These days, it takes work to keep track of all the chaos surrounding Yahoo! The media giant, whose advertising numbers and market value have been falling, has been all over the news this month. Between legal problems with the Yahoo! fantasy sports service, once-rumored sale of Alibaba, the potential sale of the Yahoo! core business, and murmurs rippling across the Web about CEO Marissa Mayer’s severance package, Yahoo! is making a lot of waves — and none of them are particularly good for the company.
The Rise And Fall Of The Yahoo! Empire
Yahoo! was the place to be in the late 1990’s and had an impressive showing at the height of the dot-com boom, with their stock closing at an all-time high of $118.75 per share on January 3, 2000. Sixteen days later, the corporation also broke records in Japan, with Yahoo! Japan trading at over 101.4 million yen. Although it did manage to survive the dot-com bubble, Yahoo! has been losing ground ever since.
Yahoo! is still the third-most visited site on the Internet, after Google and Facebook, but its share of ad revenue has been on a steep decline for some time. It simply cannot compete with Facebook and Google when it comes to desktop display advertising. Its once robust share of over 15 percent of the display advertising market in 2009 has fallen to a paltry 4.4% forecast for 2015. That’s down even from last year’s tiny 5.1% share.
CEO Marissa Mayer’s goal of making Yahoo! a leader in mobile advertising seems to be for naught, as well. She came on as CEO in the middle of 2012 and was given the very challenging task of bringing the Yahoo! empire back to its former glory. In this time, she’s made some controversial acquisitions, like the purchase of Tumblr in June 2013, but none of her efforts seem to have made enough of an impact to save the media giant.
Mayer Struggles To Retain Control Of The Ship
As of December 4, the Yahoo! discussion turned to the details of Mayer’s severance package. And on December 10, the Wall Street Journal reported: “Yahoo Inc. on Wednesday signaled that its Internet business is up for sale, dealing a blow to Chief Executive Marissa Mayer and setting the stage for what may be the final act of a Web pioneer that failed to reinvent itself in the smartphone age.”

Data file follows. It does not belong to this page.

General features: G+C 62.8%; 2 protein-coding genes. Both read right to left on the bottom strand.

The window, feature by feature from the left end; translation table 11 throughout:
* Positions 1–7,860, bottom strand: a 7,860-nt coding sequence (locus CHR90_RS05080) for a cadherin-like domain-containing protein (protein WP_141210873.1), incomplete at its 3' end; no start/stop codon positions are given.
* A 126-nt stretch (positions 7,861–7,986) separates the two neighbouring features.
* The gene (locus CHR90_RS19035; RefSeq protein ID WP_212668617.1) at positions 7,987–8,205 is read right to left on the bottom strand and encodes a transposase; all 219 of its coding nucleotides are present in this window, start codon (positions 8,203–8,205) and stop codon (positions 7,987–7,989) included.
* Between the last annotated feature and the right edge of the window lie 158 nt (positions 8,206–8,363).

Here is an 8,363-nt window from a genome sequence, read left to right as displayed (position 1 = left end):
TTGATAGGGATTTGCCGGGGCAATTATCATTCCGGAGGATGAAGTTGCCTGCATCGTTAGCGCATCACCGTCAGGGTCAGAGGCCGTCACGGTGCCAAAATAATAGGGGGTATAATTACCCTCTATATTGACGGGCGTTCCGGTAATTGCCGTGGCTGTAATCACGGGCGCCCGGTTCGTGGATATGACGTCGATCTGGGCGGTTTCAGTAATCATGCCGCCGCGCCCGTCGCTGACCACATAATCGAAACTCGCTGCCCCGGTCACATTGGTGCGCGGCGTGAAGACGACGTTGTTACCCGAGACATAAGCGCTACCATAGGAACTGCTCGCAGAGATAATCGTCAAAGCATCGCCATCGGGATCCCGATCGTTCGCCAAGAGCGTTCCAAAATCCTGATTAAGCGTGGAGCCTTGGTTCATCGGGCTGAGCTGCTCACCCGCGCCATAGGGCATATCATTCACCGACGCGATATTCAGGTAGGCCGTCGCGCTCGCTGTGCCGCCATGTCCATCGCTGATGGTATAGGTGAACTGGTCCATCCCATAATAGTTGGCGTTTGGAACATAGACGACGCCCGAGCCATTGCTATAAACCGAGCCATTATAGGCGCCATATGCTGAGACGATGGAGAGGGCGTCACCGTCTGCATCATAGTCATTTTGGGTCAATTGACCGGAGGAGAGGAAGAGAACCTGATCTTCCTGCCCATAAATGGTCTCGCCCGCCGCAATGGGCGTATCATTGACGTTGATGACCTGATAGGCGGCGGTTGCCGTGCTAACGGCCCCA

The company also said it would shelve its yearlong plan to spin off its stake in Alibaba group. Investors are in full revolt, executives at Yahoo! are fleeing at depressing levels and of course the finger is pointing at the corporation’s captain. Ad product chief Prashant Fuloria is headed “back to his startup roots” according to Yahoo!
Although Mayer stressed that turning Yahoo! around would take a significant time investment when she came on board, it seems that the popular opinion is finally turning against her in a very real way. In October, she announced new efforts to try to revive Yahoo!, but has yet to release those details. It is known that she’s hired management consultant McKinsey & Co. to help find areas in the company that can be cut. Whether she’s trying to thin down the budget to appease stockholders or increase the efficiency of her overall battle tactics is unknown. All of this turmoil comes in the midst of heated debates surrounding sale of the business. A sale of the whole company is being considered, as are ideas for breaking it up to squeeze more value from the Yahoo! corporation. The board is expected to make a decision about the direction of the sale soon.
The News Gets Worse
As if the falling values, potential changing of the guard and very likely sale of all or part of the corporation weren’t enough, Yahoo!’s also facing an inquisition from the Attorney General surrounding its fantasy sports offerings. In the past, Yahoo! fantasy sports were season-long efforts, allowing fans with intimate knowledge of their games to compete against one another to build superior fantasy teams from real life player profiles. Points were determined based on the results of real games and player statistics over the entire season. However, Yahoo!’s number-one ranking for fantasy sports has become threatened in the last couple of years by websites offering contests based on single games (known as daily fantasy sports). Reluctantly, Yahoo! waded into those waters, offering guaranteed daily fantasy prize pots. That’s where the trouble began. Now, the offering that Yahoo! hoped would breathe some new life into their company is threatening to be yet another nail in their coffin. The Attorney General is currently investigating whether or not these daily fantasy sports events should be considered sports betting, which is illegal in most states, instead of games of skill like season-long fantasy sports.
Change Is In The Air For Yahoo!
What’s new at Yahoo!, it would seem, is that change is in the air in a big way. What this means isn’t yet clear, but in the weeks and months to come, we’re likely to see a lot about acquisitions, mergers and a shuffling of talent within this once (and perhaps future) search leader.